What is a Little Whirlpool Ramshorn Snail?
Its name is surely bigger than the animal itself! This aquatic snail is rarely more than 5mm in diameter, but it’s one of the rarest, most restricted and most vulnerable freshwater molluscs in Britain.
It has very particular requirements; it needs unpolluted, chalky waters such as marshland ditches, with just the right vegetation. Once found in about 15 sites in south-east England, it’s now largely restricted to just three.
Why are they in trouble?
Loss of suitable wetlands is part of the problem, but also inappropriate management of remaining wetlands and poor water quality. They don’t like cloudy or polluted water. It’s possible that the presence of carp at some sites is a problem, as these fish tend to stir up the sediment.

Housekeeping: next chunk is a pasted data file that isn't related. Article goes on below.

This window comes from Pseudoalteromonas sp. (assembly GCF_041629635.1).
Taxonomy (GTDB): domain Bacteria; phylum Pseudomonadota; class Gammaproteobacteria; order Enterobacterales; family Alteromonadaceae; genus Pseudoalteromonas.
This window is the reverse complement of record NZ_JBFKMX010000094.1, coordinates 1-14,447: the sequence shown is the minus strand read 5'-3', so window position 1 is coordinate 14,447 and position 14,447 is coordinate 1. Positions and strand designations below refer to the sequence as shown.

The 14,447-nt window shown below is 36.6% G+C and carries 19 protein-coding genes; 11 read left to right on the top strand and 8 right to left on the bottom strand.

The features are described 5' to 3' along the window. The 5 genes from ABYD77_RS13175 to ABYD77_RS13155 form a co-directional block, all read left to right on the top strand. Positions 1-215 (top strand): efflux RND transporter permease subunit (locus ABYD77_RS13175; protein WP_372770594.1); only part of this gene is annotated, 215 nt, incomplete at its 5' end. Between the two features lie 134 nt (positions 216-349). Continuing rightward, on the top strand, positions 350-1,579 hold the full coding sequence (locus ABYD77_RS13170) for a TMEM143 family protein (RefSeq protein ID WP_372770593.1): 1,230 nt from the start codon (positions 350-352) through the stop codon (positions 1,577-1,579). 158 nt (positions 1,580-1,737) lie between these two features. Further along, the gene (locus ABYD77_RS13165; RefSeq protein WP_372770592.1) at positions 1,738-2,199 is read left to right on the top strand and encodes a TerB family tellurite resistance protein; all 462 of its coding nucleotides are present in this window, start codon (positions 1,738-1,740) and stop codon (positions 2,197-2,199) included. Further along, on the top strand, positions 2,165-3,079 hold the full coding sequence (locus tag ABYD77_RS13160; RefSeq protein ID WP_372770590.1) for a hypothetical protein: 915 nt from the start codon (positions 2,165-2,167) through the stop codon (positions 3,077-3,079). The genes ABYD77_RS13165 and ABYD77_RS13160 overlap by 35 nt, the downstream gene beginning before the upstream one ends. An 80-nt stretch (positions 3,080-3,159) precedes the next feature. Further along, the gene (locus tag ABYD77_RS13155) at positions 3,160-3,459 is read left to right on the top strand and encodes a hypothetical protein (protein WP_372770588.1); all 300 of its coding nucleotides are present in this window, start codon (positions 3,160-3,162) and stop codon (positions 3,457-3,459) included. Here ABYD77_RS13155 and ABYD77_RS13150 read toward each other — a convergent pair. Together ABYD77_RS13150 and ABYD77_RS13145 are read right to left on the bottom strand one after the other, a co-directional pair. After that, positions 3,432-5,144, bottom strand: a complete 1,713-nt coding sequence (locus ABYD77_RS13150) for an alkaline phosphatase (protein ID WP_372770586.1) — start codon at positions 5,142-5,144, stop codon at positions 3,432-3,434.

How we will help the Little Whirlpool Ramshorn Snail?
This Back from the Brink project is led by the RSPB. The Arun Valley in West Sussex is one of the few strongholds for this snail. We are managing ditches to provide good habitat, and we’ll be creating more. We’ll test factors that may affect whether or not a ditch will be suitable for the species, so that we understand better how to help it. And we’ll investigate how cloudy the water is and whether carp are causing the problem.
We’ll monitor how this little snail is getting on wherever it is living, and we may also try reintroducing some into parts of its former range at RSPB Pulborough Brooks nature reserve.
What we’re aiming for
By the end of the Project, we want to understand more about the habitat requirements of the Little Whirlpool Ramshorn Snail, and how to provide them. We aim to keep all of the current populations healthy, and encourage the snail to spread into new areas.
How to get involved
Can you help us monitor the state of our ditches and tell people about the need for clean water?
You can get the latest news, and find out about upcoming events, by following the links below.
Monitoring of water quality
Habitat creation and ditch management
Spring and Autumn 2018
Monitoring for snails